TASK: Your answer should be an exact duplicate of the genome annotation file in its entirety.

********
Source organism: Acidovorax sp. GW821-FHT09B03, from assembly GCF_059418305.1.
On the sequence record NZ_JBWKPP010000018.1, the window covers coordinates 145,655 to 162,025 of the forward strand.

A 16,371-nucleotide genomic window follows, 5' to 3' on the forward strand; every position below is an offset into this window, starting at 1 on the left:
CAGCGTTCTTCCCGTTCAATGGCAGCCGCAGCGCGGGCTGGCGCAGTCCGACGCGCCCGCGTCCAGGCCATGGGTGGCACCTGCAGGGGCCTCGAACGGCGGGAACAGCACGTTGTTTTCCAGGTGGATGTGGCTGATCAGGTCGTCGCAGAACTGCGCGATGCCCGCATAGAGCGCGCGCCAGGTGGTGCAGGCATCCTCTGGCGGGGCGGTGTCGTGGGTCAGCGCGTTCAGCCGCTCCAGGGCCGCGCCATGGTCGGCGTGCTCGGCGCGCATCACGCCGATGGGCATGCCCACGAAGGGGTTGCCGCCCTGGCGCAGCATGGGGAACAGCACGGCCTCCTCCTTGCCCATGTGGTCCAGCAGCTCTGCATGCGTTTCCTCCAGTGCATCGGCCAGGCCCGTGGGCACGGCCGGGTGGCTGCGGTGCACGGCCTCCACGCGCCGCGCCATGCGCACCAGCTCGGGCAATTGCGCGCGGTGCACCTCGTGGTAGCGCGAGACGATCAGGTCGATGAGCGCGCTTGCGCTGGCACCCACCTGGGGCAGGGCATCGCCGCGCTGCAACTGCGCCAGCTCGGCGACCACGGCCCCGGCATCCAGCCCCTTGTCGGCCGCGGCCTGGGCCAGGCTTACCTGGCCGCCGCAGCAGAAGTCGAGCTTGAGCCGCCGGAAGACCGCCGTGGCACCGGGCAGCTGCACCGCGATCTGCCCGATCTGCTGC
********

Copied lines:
Source organism: Acidovorax sp. GW821-FHT09B03, from assembly GCF_059418305.1.
On the sequence record NZ_JBWKPP010000018.1, the window covers coordinates 145,655 to 162,025 of the forward strand.

A 16,371-nucleotide genomic window follows, 5' to 3' on the forward strand; every position below is an offset into this window, starting at 1 on the left:
CAGCGTTCTTCCCGTTCAATGGCAGCCGCAGCGCGGGCTGGCGCAGTCCGACGCGCCCGCGTCCAGGCCATGGGTGGCACCTGCAGGGGCCTCGAACGGCGGGAACAGCACGTTGTTTTCCAGGTGGATGTGGCTGATCAGGTCGTCGCAGAACTGCGCGATGCCCGCATAGAGCGCGCGCCAGGTGGTGCAGGCATCCTCTGGCGGGGCGGTGTCGTGGGTCAGCGCGTTCAGCCGCTCCAGGGCCGCGCCATGGTCGGCGTGCTCGGCGCGCATCACGCCGATGGGCATGCCCACGAAGGGGTTGCCGCCCTGGCGCAGCATGGGGAACAGCACGGCCTCCTCCTTGCCCATGTGGTCCAGCAGCTCTGCATGCGTTTCCTCCAGTGCATCGGCCAGGCCCGTGGGCACGGCCGGGTGGCTGCGGTGCACGGCCTCCACGCGCCGCGCCATGCGCACCAGCTCGGGCAATTGCGCGCGGTGCACCTCGTGGTAGCGCGAGACGATCAGGTCGATGAGCGCGCTTGCGCTGGCACCCACCTGGGGCAGGGCATCGCCGCGCTGCAACTGCGCCAGCTCGGCGACCACGGCCCCGGCATCCAGCCCCTTGTCGGCCGCGGCCTGGGCCAGGCTTACCTGGCCGCCGCAGCAGAAGTCGAGCTTGAGCCGCCGGAAGACCGCCGTGGCACCGGGCAGCTGCACCGCGATCTGCCCGATCTGCTGC